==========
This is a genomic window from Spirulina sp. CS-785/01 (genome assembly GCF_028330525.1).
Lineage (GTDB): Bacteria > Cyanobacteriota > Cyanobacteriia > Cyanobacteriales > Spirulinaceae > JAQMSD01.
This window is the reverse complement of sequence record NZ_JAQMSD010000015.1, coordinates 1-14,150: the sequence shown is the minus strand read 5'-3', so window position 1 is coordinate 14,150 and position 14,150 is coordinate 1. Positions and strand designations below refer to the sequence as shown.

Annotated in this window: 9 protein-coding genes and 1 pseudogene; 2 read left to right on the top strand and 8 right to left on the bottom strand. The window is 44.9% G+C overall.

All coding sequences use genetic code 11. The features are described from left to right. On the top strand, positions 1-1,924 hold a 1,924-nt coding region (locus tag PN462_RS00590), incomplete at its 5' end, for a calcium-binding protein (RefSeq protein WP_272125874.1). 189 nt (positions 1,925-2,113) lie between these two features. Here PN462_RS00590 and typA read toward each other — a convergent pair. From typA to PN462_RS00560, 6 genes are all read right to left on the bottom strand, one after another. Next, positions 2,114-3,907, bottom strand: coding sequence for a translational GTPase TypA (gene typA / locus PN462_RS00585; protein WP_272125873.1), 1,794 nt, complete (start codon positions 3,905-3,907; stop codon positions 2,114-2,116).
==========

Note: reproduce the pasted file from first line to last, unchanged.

This is a genomic window from Spirulina sp. CS-785/01 (genome assembly GCF_028330525.1).
Lineage (GTDB): Bacteria > Cyanobacteriota > Cyanobacteriia > Cyanobacteriales > Spirulinaceae > JAQMSD01.
This window is the reverse complement of sequence record NZ_JAQMSD010000015.1, coordinates 1-14,150: the sequence shown is the minus strand read 5'-3', so window position 1 is coordinate 14,150 and position 14,150 is coordinate 1. Positions and strand designations below refer to the sequence as shown.

Annotated in this window: 9 protein-coding genes and 1 pseudogene; 2 read left to right on the top strand and 8 right to left on the bottom strand. The window is 44.9% G+C overall.

All coding sequences use genetic code 11. The features are described from left to right. On the top strand, positions 1-1,924 hold a 1,924-nt coding region (locus tag PN462_RS00590), incomplete at its 5' end, for a calcium-binding protein (RefSeq protein WP_272125874.1). 189 nt (positions 1,925-2,113) lie between these two features. Here PN462_RS00590 and typA read toward each other — a convergent pair. From typA to PN462_RS00560, 6 genes are all read right to left on the bottom strand, one after another. Next, positions 2,114-3,907, bottom strand: coding sequence for a translational GTPase TypA (gene typA / locus PN462_RS00585; protein WP_272125873.1), 1,794 nt, complete (start codon positions 3,905-3,907; stop codon positions 2,114-2,116).